ARTS

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November 19, 2002

Far from Heaven: Holy jeepers! It's the '50s, in color!

Far from Heaven

directed by Todd Haynes

Focus Features

107 minutes

On strictly biological terms where cinema is concerned, I have occasionally reminded myself that movies beget movies beget movies. A process of evolutionary progress seems to occur in every medium of expression—not the least in film—as each significant art piece leaves its traces for future prospects for bequest, whether intended or not. But inevitably as the tides of change swell over artistic values, in all of their pragmatic forms, some qualities of great art are lost in the translation to the currency of changing culture and politics. By inspiration works of art are born; many times the source of such inspiration arrives from another artist, whose older, wiser and more insightful visions the disciple attempts to repeat. But sometimes, as in the case of movies, the offspring of great art and artists filtered through the passage of time insufferably fall short of our expectations. The genes are simply wasted.

In these times of rapid scientific advancements when a lunar step is merely one more step and human cloning is only a legislative act away, film culture seems to follow right along on time. Now, wishful thinking aside, Todd Haynes, with Far from Heaven, has cloned a whole genre of period films right out of the past in a seamless fashion unlike any I have ever seen. The director and crew have respectfully duplicated the look and feel of those colorful 1950s melodramas with the strait-laced female heroine caught up in a world of social repression. (Think Susan Hayward or Lana Turner.) These so-called "women's pictures" were the trademark works of Douglas Sirk, the German-born expatriate rooted in theatrical literacy and intellectualism, who made his mark on Hollywood with his expressively lit, class-conscious weepers like Magnificent Obsession, Imitation of Life, and All That Heaven Allows, to which Haynes's film chiefly pays homage.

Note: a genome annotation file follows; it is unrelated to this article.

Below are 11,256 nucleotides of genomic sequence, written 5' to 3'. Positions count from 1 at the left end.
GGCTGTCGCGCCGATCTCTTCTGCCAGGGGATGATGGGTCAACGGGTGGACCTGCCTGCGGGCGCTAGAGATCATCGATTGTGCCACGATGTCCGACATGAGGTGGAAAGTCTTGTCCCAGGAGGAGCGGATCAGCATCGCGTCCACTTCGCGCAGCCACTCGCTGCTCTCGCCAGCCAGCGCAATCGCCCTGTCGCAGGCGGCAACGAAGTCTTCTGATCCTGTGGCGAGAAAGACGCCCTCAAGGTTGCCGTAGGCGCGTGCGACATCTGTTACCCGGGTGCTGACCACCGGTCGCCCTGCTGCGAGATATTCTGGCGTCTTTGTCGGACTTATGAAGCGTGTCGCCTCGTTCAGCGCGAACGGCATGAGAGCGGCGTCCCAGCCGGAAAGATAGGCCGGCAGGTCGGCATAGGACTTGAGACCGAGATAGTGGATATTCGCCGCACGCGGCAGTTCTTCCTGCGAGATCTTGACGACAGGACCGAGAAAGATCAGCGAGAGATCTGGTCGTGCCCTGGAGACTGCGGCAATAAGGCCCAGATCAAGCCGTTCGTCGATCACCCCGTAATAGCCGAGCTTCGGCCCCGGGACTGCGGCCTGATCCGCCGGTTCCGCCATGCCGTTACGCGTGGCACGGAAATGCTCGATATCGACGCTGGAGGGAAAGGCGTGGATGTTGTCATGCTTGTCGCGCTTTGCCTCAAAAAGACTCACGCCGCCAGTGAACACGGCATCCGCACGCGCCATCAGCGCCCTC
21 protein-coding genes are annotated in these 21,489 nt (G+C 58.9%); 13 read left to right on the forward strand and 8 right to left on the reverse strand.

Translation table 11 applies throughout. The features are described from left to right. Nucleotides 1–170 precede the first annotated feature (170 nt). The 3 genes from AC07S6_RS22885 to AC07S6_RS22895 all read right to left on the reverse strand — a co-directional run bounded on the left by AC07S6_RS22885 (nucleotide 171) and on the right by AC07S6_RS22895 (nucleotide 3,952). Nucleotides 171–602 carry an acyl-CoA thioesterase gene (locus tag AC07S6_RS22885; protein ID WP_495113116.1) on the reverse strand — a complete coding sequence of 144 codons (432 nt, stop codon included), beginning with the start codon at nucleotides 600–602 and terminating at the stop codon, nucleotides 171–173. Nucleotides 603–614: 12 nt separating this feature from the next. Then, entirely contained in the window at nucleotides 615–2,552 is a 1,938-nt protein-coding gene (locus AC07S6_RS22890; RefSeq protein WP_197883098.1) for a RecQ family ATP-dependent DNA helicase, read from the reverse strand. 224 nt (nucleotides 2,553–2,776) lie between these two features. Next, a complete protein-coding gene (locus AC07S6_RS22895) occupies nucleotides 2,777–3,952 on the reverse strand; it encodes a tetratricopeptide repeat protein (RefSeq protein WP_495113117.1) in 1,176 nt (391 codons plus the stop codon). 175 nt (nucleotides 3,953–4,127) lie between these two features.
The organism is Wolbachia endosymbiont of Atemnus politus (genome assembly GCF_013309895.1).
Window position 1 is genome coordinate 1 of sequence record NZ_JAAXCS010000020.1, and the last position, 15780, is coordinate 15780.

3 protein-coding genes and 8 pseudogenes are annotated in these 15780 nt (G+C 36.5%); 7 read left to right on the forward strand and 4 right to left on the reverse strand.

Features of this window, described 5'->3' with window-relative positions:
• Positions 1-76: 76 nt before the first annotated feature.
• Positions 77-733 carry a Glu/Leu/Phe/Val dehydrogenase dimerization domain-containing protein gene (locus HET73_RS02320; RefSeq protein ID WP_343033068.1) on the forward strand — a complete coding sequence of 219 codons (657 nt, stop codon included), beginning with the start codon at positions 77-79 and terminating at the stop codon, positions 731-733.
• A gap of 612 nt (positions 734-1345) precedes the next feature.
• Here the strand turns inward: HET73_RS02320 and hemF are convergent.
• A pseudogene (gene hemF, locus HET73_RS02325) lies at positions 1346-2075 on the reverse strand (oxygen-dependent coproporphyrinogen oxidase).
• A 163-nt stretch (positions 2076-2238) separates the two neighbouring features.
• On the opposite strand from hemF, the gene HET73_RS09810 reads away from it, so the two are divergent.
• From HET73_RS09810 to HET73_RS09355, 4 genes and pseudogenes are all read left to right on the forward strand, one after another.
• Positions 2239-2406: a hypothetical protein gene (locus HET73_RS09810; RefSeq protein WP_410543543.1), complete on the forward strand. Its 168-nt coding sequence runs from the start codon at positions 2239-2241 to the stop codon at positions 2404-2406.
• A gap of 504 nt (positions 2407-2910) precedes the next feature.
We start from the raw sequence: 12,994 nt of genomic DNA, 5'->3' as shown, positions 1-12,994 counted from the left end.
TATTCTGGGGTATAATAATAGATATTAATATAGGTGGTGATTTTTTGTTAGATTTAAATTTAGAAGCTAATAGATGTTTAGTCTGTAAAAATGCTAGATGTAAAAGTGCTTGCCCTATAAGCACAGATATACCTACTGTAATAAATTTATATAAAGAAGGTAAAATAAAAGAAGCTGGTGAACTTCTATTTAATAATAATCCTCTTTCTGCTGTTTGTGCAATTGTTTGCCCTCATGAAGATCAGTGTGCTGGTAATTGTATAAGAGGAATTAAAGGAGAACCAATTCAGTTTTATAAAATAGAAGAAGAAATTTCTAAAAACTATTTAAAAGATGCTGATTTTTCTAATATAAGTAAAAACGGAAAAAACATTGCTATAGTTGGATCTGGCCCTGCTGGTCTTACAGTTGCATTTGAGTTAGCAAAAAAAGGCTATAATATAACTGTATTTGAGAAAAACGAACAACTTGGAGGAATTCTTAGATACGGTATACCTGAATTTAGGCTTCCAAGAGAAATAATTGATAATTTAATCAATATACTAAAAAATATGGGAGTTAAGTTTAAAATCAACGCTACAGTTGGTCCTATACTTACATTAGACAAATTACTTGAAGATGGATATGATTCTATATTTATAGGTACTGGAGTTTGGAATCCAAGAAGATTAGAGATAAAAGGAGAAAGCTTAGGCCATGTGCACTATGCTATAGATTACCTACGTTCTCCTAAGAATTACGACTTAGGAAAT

Marked by Technicolor rituals and ornately constructed sets, these movies were artificial to the touch. And to recreate that touch once more, Haynes worked with veteran Hollywood pros—replicating exactly the look, style and approach to making those films. By the way, Far from Heaven opens with the title credit in beach-blue print arched wide across an image of 1957 Hartford, Connecticut, where every spic-and-span Cadillac finds its space on the block and every street corner palatably evokes a Norman Rockwell sensibilities, Haynes and company have created a whole microcosm of '50s Americana.

Mark Frieberg's designs of Art Deco interiors are painstakingly perfect, presenting pop-cultural vocabulary with economy. Sandy Powell's costumes—gloriously imaginative as always—will someday solidify her status as Edith Head reincarnate. And Elmer Bernstein, whose fifty years worth of work as composer varies from To Kill a Mockingbird to Airplane!, gives us a sweeping sentimental score unabashed by its mesmeric tinges. These directions and more are the impressive feats made by the film. But if only Haynes had offered the right agendas!